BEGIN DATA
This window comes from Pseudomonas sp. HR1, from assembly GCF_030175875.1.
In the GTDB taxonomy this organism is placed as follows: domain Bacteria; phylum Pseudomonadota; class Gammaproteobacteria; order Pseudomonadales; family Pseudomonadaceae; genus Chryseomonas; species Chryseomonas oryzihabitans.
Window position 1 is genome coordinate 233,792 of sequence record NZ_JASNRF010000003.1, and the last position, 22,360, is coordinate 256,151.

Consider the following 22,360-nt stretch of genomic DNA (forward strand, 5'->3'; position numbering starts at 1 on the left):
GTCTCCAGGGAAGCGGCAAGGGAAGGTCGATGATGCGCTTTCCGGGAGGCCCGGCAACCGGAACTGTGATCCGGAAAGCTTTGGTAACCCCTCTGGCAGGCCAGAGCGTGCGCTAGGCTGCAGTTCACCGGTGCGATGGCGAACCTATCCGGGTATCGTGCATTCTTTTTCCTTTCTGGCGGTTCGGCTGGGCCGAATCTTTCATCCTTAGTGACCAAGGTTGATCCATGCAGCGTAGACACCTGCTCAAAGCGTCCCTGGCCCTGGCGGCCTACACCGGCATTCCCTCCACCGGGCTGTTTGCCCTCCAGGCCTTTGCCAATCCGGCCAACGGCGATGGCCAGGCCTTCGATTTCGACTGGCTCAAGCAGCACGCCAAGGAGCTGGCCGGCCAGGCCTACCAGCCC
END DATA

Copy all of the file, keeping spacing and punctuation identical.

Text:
This window comes from Pseudomonas sp. HR1, from assembly GCF_030175875.1.
In the GTDB taxonomy this organism is placed as follows: domain Bacteria; phylum Pseudomonadota; class Gammaproteobacteria; order Pseudomonadales; family Pseudomonadaceae; genus Chryseomonas; species Chryseomonas oryzihabitans.
Window position 1 is genome coordinate 233,792 of sequence record NZ_JASNRF010000003.1, and the last position, 22,360, is coordinate 256,151.

Consider the following 22,360-nt stretch of genomic DNA (forward strand, 5'->3'; position numbering starts at 1 on the left):
GTCTCCAGGGAAGCGGCAAGGGAAGGTCGATGATGCGCTTTCCGGGAGGCCCGGCAACCGGAACTGTGATCCGGAAAGCTTTGGTAACCCCTCTGGCAGGCCAGAGCGTGCGCTAGGCTGCAGTTCACCGGTGCGATGGCGAACCTATCCGGGTATCGTGCATTCTTTTTCCTTTCTGGCGGTTCGGCTGGGCCGAATCTTTCATCCTTAGTGACCAAGGTTGATCCATGCAGCGTAGACACCTGCTCAAAGCGTCCCTGGCCCTGGCGGCCTACACCGGCATTCCCTCCACCGGGCTGTTTGCCCTCCAGGCCTTTGCCAATCCGGCCAACGGCGATGGCCAGGCCTTCGATTTCGACTGGCTCAAGCAGCACGCCAAGGAGCTGGCCGGCCAGGCCTACCAGCCC